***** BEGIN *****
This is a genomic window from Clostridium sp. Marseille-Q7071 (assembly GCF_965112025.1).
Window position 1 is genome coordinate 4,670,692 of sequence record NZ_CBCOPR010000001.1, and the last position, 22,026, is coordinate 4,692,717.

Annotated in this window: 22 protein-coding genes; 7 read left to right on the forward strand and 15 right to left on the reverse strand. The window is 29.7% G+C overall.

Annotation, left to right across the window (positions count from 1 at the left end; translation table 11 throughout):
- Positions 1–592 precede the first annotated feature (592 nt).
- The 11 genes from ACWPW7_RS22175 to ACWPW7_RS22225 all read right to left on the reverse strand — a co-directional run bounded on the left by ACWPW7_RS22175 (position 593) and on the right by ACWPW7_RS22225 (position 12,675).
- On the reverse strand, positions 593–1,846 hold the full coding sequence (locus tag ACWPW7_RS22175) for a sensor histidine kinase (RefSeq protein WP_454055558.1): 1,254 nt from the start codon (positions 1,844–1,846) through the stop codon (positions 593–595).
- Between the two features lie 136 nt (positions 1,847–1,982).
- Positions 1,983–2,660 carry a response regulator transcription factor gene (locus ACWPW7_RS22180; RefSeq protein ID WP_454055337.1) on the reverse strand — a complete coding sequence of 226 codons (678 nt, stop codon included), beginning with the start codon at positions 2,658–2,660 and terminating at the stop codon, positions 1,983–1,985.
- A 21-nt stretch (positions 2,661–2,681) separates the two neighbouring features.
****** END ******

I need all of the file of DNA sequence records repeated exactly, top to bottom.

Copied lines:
This is a genomic window from Clostridium sp. Marseille-Q7071 (assembly GCF_965112025.1).
Window position 1 is genome coordinate 4,670,692 of sequence record NZ_CBCOPR010000001.1, and the last position, 22,026, is coordinate 4,692,717.

Annotated in this window: 22 protein-coding genes; 7 read left to right on the forward strand and 15 right to left on the reverse strand. The window is 29.7% G+C overall.

Annotation, left to right across the window (positions count from 1 at the left end; translation table 11 throughout):
- Positions 1–592 precede the first annotated feature (592 nt).
- The 11 genes from ACWPW7_RS22175 to ACWPW7_RS22225 all read right to left on the reverse strand — a co-directional run bounded on the left by ACWPW7_RS22175 (position 593) and on the right by ACWPW7_RS22225 (position 12,675).
- On the reverse strand, positions 593–1,846 hold the full coding sequence (locus tag ACWPW7_RS22175) for a sensor histidine kinase (RefSeq protein WP_454055558.1): 1,254 nt from the start codon (positions 1,844–1,846) through the stop codon (positions 593–595).
- Between the two features lie 136 nt (positions 1,847–1,982).
- Positions 1,983–2,660 carry a response regulator transcription factor gene (locus ACWPW7_RS22180; RefSeq protein ID WP_454055337.1) on the reverse strand — a complete coding sequence of 226 codons (678 nt, stop codon included), beginning with the start codon at positions 2,658–2,660 and terminating at the stop codon, positions 1,983–1,985.
- A 21-nt stretch (positions 2,661–2,681) separates the two neighbouring features.